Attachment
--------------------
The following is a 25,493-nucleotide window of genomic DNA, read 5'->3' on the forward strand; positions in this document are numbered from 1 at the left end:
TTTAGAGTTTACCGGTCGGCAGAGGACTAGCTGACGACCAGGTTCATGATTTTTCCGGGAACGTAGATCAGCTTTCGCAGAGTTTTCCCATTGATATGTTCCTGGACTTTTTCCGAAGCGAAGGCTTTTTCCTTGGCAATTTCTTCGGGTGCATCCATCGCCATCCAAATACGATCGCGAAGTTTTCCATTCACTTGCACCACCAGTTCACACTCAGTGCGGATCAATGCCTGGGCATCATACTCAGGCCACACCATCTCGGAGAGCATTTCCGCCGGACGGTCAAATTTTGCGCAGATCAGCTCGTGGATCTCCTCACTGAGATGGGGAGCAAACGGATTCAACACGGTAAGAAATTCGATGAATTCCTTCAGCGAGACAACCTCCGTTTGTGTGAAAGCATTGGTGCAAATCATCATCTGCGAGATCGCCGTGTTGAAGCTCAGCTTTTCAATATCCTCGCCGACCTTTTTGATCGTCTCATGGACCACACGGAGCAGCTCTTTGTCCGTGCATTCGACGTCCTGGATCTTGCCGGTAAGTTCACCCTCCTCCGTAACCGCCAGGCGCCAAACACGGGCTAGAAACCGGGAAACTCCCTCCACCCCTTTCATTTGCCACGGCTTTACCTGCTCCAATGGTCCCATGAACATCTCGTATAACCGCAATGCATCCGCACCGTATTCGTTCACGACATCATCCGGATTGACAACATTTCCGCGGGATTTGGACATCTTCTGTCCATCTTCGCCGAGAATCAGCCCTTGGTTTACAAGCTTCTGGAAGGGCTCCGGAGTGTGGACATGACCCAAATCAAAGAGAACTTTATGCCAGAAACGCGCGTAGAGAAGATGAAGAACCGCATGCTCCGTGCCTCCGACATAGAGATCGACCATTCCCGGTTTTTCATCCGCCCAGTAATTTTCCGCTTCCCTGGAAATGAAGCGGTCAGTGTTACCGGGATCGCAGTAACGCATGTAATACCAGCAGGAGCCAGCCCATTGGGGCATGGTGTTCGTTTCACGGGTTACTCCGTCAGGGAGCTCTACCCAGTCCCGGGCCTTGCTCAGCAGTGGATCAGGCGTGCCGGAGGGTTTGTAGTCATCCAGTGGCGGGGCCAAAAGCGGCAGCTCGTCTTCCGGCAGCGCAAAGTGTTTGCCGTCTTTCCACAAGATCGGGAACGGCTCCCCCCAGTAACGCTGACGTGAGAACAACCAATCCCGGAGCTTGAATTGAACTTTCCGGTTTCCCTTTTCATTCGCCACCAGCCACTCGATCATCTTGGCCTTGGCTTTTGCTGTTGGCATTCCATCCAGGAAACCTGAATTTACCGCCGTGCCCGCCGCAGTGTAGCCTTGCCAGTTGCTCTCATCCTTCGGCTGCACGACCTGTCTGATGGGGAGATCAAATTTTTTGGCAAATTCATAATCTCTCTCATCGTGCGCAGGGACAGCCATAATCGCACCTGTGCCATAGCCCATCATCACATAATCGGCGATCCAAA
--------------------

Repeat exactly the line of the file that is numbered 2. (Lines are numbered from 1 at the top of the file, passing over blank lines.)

TTTAGAGTTTACCGGTCGGCAGAGGACTAGCTGACGACCAGGTTCATGATTTTTCCGGGAACGTAGATCAGCTTTCGCAGAGTTTTCCCATTGATATGTTCCTGGACTTTTTCCGAAGCGAAGGCTTTTTCCTTGGCAATTTCTTCGGGTGCATCCATCGCCATCCAAATACGATCGCGAAGTTTTCCATTCACTTGCACCACCAGTTCACACTCAGTGCGGATCAATGCCTGGGCATCATACTCAGGCCACACCATCTCGGAGAGCATTTCCGCCGGACGGTCAAATTTTGCGCAGATCAGCTCGTGGATCTCCTCACTGAGATGGGGAGCAAACGGATTCAACACGGTAAGAAATTCGATGAATTCCTTCAGCGAGACAACCTCCGTTTGTGTGAAAGCATTGGTGCAAATCATCATCTGCGAGATCGCCGTGTTGAAGCTCAGCTTTTCAATATCCTCGCCGACCTTTTTGATCGTCTCATGGACCACACGGAGCAGCTCTTTGTCCGTGCATTCGACGTCCTGGATCTTGCCGGTAAGTTCACCCTCCTCCGTAACCGCCAGGCGCCAAACACGGGCTAGAAACCGGGAAACTCCCTCCACCCCTTTCATTTGCCACGGCTTTACCTGCTCCAATGGTCCCATGAACATCTCGTATAACCGCAATGCATCCGCACCGTATTCGTTCACGACATCATCCGGATTGACAACATTTCCGCGGGATTTGGACATCTTCTGTCCATCTTCGCCGAGAATCAGCCCTTGGTTTACAAGCTTCTGGAAGGGCTCCGGAGTGTGGACATGACCCAAATCAAAGAGAACTTTATGCCAGAAACGCGCGTAGAGAAGATGAAGAACCGCATGCTCCGTGCCTCCGACATAGAGATCGACCATTCCCGGTTTTTCATCCGCCCAGTAATTTTCCGCTTCCCTGGAAATGAAGCGGTCAGTGTTACCGGGATCGCAGTAACGCATGTAATACCAGCAGGAGCCAGCCCATTGGGGCATGGTGTTCGTTTCACGGGTTACTCCGTCAGGGAGCTCTACCCAGTCCCGGGCCTTGCTCAGCAGTGGATCAGGCGTGCCGGAGGGTTTGTAGTCATCCAGTGGCGGGGCCAAAAGCGGCAGCTCGTCTTCCGGCAGCGCAAAGTGTTTGCCGTCTTTCCACAAGATCGGGAACGGCTCCCCCCAGTAACGCTGACGTGAGAACAACCAATCCCGGAGCTTGAATTGAACTTTCCGGTTTCCCTTTTCATTCGCCACCAGCCACTCGATCATCTTGGCCTTGGCTTTTGCTGTTGGCATTCCATCCAGGAAACCTGAATTTACCGCCGTGCCCGCCGCAGTGTAGCCTTGCCAGTTGCTCTCATCCTTCGGCTGCACGACCTGTCTGATGGGGAGATCAAATTTTTTGGCAAATTCATAATCTCTCTCATCGTGCGCAGGGACAGCCATAATCGCACCTGTGCCATAGCCCATCATCACATAATCGGCGATCCAAA